Even very young children have a moral sense that can be appealed to, and there are books that can teach them important values. Dr. Seuss' The Sneetches is a profound story about racism. There are two groups, the star-belly sneetches, and the plain-belly sneetches, and don't you just know that the star-belly sneetches are convinced they are better? Until somebody comes along with a machine to put stars on the plain-belly sneetches and confuses everybody, because, if they look alike, how can anybody know that you're really better, because you're an original star-belly? His elephant, Horton, teaches kids about steadfastness and honor: "I meant what I said, and I said what I meant. An elephant's faithful, one hundred percent." And Dr. Seuss also shows children what happens to our world when we don't take care of it in The Lorax, in which a world of ditsily blissful beauty is transformed into a barren wilderness by someone who cuts all the trees and pollutes the pools and drives away the birds and kills the fish. (The book was banned in a logging community in Oregon. Even children's books can be dangerous.) Bill Peete's The Wump World tells a similar story.

And of course there are books of purest fantasy. There's a reason I named my web page Where the Wild Things Are; Maurice Sendak's magical adventure is an essential childhood experience. Dav Pilkey's When Cats Dream is a surreally beautiful book not only about a cat's adventures in its dreams, but also about modern art; the cat who is sleeping on Whistler's mother's lap at the beginning, wanders through landscapes that resemble Chagall, Rousseau, Picasso, even Maurice Sendak.

By the time they're four or five, kids are old enough to read longer books to, in installments, so you can start them on the Oz books. No, not just the ones by L. Frank Baum--and he wrote 14 of them, all now re-issued in paperback. There are also another 20 or more by Ruth Plumly Thompson. In all of these, there is wonderful adventure, comic misadventure, amazing characters like the Gnome King and the Patchwork Girl and Jack Pumpkinhead, and, running throughout, puns and wordplay of all kinds. One of the greatest pleasures of childrearing for me was re-reading the Oz books and finding out that they were even more wonderful than I remembered.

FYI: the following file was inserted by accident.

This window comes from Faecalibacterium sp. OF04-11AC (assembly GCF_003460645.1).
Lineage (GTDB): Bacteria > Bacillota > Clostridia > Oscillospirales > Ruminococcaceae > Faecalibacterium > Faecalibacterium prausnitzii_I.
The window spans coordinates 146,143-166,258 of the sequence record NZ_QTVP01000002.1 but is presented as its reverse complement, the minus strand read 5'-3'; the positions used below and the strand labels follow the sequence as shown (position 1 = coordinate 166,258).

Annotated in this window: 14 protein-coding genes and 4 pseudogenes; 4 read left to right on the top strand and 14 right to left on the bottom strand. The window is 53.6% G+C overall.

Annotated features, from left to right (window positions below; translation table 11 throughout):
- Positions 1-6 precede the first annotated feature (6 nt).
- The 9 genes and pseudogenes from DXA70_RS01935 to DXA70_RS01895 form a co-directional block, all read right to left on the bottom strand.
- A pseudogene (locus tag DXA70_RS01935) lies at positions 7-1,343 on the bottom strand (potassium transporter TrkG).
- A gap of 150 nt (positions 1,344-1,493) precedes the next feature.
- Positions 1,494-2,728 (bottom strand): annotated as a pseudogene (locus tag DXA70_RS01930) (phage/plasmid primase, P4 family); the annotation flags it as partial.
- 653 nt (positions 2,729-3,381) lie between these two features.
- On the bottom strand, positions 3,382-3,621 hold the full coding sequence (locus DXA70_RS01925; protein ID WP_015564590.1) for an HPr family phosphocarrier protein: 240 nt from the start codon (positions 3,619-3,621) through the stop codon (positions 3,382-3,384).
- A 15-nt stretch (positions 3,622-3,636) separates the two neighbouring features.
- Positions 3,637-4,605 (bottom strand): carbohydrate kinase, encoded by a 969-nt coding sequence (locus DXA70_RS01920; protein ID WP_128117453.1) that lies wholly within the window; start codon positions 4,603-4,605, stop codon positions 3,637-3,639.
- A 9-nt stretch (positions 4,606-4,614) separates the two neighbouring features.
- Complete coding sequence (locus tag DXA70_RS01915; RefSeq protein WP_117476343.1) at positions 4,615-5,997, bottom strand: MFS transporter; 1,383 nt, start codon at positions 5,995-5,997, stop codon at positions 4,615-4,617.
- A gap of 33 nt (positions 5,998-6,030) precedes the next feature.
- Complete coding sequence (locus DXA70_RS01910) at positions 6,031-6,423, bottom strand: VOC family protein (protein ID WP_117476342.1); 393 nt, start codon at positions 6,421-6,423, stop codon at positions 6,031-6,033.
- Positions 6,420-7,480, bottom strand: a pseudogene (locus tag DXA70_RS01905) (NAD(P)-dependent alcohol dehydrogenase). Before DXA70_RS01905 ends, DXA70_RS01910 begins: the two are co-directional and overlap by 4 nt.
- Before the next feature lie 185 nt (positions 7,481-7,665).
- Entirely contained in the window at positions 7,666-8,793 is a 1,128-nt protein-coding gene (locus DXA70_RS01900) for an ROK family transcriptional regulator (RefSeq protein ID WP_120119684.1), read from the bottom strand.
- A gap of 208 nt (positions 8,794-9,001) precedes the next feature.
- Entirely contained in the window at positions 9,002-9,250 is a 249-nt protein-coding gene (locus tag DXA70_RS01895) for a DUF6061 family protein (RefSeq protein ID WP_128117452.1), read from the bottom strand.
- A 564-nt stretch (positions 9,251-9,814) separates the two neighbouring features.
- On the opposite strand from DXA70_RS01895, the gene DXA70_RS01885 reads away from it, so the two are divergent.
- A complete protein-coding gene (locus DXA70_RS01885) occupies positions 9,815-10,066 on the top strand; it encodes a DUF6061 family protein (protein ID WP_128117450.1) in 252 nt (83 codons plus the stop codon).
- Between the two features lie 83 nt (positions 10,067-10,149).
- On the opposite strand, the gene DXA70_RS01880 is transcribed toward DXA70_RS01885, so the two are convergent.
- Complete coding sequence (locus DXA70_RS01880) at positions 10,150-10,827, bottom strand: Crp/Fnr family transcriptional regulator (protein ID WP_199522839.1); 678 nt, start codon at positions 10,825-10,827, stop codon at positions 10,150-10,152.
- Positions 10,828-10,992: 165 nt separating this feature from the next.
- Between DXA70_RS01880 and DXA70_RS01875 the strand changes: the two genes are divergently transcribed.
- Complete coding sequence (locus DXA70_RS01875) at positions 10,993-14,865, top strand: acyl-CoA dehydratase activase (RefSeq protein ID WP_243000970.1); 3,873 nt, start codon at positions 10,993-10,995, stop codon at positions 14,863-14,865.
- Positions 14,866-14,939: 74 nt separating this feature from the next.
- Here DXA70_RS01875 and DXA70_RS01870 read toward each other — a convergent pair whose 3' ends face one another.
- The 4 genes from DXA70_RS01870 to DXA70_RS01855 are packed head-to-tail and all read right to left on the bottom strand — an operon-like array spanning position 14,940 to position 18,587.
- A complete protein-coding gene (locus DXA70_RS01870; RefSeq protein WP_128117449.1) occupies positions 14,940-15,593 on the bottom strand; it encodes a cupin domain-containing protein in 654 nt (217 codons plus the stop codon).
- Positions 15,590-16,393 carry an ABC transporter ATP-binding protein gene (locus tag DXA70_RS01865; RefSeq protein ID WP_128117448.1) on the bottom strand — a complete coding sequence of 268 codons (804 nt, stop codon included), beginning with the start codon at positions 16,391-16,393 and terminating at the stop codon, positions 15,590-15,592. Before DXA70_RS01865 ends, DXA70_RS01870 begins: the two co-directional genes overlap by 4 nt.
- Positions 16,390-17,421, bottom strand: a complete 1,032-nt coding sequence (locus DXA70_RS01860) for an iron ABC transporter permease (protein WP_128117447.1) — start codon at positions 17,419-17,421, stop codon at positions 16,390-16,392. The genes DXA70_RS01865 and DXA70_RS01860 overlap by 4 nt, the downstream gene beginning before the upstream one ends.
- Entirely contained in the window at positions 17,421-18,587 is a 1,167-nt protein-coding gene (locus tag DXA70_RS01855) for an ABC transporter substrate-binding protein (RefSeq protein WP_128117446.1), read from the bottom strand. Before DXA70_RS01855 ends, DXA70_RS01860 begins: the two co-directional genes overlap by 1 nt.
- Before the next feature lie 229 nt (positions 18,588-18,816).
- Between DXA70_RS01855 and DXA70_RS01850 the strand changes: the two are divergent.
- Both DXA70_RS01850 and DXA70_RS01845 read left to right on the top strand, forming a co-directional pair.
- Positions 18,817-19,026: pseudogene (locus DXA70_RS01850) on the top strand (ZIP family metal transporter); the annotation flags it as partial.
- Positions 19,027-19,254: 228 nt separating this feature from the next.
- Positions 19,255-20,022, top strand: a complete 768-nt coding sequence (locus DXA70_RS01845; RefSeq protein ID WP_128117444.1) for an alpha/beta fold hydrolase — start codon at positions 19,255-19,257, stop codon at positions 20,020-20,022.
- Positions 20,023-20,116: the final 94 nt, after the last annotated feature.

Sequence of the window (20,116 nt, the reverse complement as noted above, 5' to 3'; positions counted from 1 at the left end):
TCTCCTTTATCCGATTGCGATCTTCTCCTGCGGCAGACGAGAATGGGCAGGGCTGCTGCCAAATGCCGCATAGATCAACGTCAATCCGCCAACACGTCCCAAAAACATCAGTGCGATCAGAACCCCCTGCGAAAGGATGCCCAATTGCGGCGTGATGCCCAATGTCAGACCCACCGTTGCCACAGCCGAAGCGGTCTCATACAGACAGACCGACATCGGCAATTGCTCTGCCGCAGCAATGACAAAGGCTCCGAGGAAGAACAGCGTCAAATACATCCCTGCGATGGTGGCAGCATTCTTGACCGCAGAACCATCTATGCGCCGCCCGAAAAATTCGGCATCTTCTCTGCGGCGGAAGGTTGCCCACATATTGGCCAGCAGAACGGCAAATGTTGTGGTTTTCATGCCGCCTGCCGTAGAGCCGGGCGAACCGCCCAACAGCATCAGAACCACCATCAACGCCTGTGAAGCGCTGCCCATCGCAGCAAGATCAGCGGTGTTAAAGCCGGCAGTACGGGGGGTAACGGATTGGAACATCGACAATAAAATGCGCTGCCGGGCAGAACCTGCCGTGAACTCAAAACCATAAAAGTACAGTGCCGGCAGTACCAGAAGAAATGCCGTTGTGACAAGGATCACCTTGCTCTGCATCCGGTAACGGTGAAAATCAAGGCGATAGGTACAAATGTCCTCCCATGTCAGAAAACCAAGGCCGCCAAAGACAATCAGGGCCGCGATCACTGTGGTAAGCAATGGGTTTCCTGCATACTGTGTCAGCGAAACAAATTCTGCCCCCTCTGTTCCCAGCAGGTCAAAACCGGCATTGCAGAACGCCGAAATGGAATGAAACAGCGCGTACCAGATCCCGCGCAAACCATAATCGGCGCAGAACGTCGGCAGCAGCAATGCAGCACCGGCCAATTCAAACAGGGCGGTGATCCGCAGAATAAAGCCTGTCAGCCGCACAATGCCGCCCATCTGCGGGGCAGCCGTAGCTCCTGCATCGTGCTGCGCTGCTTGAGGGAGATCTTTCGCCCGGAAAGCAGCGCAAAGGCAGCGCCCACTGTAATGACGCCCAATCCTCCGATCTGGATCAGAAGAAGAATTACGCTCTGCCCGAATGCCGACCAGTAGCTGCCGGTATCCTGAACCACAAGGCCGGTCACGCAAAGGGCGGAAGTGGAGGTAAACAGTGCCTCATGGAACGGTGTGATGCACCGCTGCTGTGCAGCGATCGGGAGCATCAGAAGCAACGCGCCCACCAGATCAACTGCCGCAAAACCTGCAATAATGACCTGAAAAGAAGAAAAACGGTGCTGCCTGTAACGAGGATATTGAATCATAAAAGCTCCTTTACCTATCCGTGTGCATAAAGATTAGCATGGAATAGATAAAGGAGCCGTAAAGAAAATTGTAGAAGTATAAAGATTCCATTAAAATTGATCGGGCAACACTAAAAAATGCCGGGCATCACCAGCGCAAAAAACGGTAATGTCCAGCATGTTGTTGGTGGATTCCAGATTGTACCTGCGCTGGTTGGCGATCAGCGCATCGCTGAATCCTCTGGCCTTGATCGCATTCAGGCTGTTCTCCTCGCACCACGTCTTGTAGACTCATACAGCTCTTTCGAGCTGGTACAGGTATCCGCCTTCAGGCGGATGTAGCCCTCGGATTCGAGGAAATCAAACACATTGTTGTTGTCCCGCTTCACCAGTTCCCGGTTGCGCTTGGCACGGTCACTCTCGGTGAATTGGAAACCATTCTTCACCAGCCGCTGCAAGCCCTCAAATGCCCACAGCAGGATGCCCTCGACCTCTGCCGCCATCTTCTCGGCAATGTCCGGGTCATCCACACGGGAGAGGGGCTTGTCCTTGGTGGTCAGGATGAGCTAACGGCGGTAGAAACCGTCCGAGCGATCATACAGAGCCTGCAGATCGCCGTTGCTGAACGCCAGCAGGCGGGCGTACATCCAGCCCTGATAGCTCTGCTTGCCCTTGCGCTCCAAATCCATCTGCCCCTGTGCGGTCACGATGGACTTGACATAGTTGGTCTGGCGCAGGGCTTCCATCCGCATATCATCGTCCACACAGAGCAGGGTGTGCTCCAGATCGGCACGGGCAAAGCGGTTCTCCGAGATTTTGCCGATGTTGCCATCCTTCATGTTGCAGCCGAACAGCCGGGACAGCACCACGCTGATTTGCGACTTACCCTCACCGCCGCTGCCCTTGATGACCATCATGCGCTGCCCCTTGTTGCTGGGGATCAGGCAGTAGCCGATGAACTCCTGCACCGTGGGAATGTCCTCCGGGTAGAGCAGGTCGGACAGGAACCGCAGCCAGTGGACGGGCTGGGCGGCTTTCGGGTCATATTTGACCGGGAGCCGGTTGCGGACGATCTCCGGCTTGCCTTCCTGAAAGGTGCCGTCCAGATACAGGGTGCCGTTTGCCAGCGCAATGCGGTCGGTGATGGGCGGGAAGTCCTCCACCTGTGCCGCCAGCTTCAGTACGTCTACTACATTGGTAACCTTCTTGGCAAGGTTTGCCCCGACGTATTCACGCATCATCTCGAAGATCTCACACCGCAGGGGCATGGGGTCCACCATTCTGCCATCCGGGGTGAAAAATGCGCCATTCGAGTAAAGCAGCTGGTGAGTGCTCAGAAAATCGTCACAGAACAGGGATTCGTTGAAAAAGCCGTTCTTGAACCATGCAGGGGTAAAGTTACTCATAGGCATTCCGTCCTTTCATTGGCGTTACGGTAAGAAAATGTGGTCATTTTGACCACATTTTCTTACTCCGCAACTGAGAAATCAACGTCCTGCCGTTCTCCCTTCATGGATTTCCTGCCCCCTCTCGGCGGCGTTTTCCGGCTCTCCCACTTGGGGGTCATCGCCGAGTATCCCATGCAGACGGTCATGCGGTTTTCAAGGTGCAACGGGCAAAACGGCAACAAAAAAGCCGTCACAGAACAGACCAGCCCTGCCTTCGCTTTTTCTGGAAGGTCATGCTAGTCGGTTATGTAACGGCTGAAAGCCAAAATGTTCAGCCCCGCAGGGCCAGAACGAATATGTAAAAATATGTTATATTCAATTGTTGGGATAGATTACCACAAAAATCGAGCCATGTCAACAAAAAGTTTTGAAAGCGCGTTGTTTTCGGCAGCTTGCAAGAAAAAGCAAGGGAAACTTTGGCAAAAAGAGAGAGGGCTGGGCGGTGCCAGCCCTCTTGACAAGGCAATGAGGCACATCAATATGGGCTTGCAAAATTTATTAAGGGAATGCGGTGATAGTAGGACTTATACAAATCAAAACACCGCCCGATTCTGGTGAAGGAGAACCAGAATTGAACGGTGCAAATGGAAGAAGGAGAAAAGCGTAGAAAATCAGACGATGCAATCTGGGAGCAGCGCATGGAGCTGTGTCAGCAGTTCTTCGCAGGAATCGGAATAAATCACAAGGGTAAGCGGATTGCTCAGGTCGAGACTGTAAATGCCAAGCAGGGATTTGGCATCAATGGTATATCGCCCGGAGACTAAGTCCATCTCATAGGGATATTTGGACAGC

Books for Ages 7-11:

Once they're old enough to read for themselves, they decide that books with pictures in them are for really little kids, and it's downright embarrassing to be caught reading them. Before they get to that stage, make sure you've read them Judith Viorst's picture books, especially Alexander and the Terrible, Horrible, No-Good, Very Bad Day and My Mama Says There Aren't Any Zombies, Ghosts, Vampires, Creatures, Demons, Monsters, Fiends, Goblins, or Things. By the time they're seven or so, kids understand that bad days don't last forever, and it's already dawned on them that in fact, mama doesn't know quite everything, so they'll be able to appreciate these.